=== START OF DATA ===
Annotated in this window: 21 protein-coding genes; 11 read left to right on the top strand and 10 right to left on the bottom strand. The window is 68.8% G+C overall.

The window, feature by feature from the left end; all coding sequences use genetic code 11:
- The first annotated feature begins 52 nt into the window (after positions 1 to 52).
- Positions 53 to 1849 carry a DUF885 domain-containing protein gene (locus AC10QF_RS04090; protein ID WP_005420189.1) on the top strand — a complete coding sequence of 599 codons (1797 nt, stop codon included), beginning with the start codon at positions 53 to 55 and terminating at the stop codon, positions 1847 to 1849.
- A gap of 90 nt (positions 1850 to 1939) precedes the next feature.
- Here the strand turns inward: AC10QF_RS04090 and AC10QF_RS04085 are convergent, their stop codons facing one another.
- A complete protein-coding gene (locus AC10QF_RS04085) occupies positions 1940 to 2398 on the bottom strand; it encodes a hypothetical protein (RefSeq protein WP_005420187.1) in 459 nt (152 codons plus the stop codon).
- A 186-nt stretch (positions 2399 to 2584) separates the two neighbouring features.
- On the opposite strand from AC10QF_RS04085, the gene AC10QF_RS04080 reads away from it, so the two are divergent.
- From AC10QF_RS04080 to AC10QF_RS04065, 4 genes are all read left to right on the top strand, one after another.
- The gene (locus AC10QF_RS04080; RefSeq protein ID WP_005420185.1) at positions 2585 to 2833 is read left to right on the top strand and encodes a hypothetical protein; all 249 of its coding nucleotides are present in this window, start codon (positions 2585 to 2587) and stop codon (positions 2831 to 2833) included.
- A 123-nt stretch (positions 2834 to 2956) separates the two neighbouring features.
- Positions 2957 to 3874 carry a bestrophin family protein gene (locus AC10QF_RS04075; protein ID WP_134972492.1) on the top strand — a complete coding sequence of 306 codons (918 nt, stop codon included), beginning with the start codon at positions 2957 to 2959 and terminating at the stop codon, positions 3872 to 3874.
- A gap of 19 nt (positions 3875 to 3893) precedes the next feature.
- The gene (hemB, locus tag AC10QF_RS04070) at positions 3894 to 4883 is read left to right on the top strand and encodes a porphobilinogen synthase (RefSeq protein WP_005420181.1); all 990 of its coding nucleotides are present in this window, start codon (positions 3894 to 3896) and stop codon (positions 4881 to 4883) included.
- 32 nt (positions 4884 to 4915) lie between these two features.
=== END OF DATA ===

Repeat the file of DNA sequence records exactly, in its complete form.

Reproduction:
Annotated in this window: 21 protein-coding genes; 11 read left to right on the top strand and 10 right to left on the bottom strand. The window is 68.8% G+C overall.

The window, feature by feature from the left end; all coding sequences use genetic code 11:
- The first annotated feature begins 52 nt into the window (after positions 1 to 52).
- Positions 53 to 1849 carry a DUF885 domain-containing protein gene (locus AC10QF_RS04090; protein ID WP_005420189.1) on the top strand — a complete coding sequence of 599 codons (1797 nt, stop codon included), beginning with the start codon at positions 53 to 55 and terminating at the stop codon, positions 1847 to 1849.
- A gap of 90 nt (positions 1850 to 1939) precedes the next feature.
- Here the strand turns inward: AC10QF_RS04090 and AC10QF_RS04085 are convergent, their stop codons facing one another.
- A complete protein-coding gene (locus AC10QF_RS04085) occupies positions 1940 to 2398 on the bottom strand; it encodes a hypothetical protein (RefSeq protein WP_005420187.1) in 459 nt (152 codons plus the stop codon).
- A 186-nt stretch (positions 2399 to 2584) separates the two neighbouring features.
- On the opposite strand from AC10QF_RS04085, the gene AC10QF_RS04080 reads away from it, so the two are divergent.
- From AC10QF_RS04080 to AC10QF_RS04065, 4 genes are all read left to right on the top strand, one after another.
- The gene (locus AC10QF_RS04080; RefSeq protein ID WP_005420185.1) at positions 2585 to 2833 is read left to right on the top strand and encodes a hypothetical protein; all 249 of its coding nucleotides are present in this window, start codon (positions 2585 to 2587) and stop codon (positions 2831 to 2833) included.
- A 123-nt stretch (positions 2834 to 2956) separates the two neighbouring features.
- Positions 2957 to 3874 carry a bestrophin family protein gene (locus AC10QF_RS04075; protein ID WP_134972492.1) on the top strand — a complete coding sequence of 306 codons (918 nt, stop codon included), beginning with the start codon at positions 2957 to 2959 and terminating at the stop codon, positions 3872 to 3874.
- A gap of 19 nt (positions 3875 to 3893) precedes the next feature.
- The gene (hemB, locus tag AC10QF_RS04070) at positions 3894 to 4883 is read left to right on the top strand and encodes a porphobilinogen synthase (RefSeq protein WP_005420181.1); all 990 of its coding nucleotides are present in this window, start codon (positions 3894 to 3896) and stop codon (positions 4881 to 4883) included.
- 32 nt (positions 4884 to 4915) lie between these two features.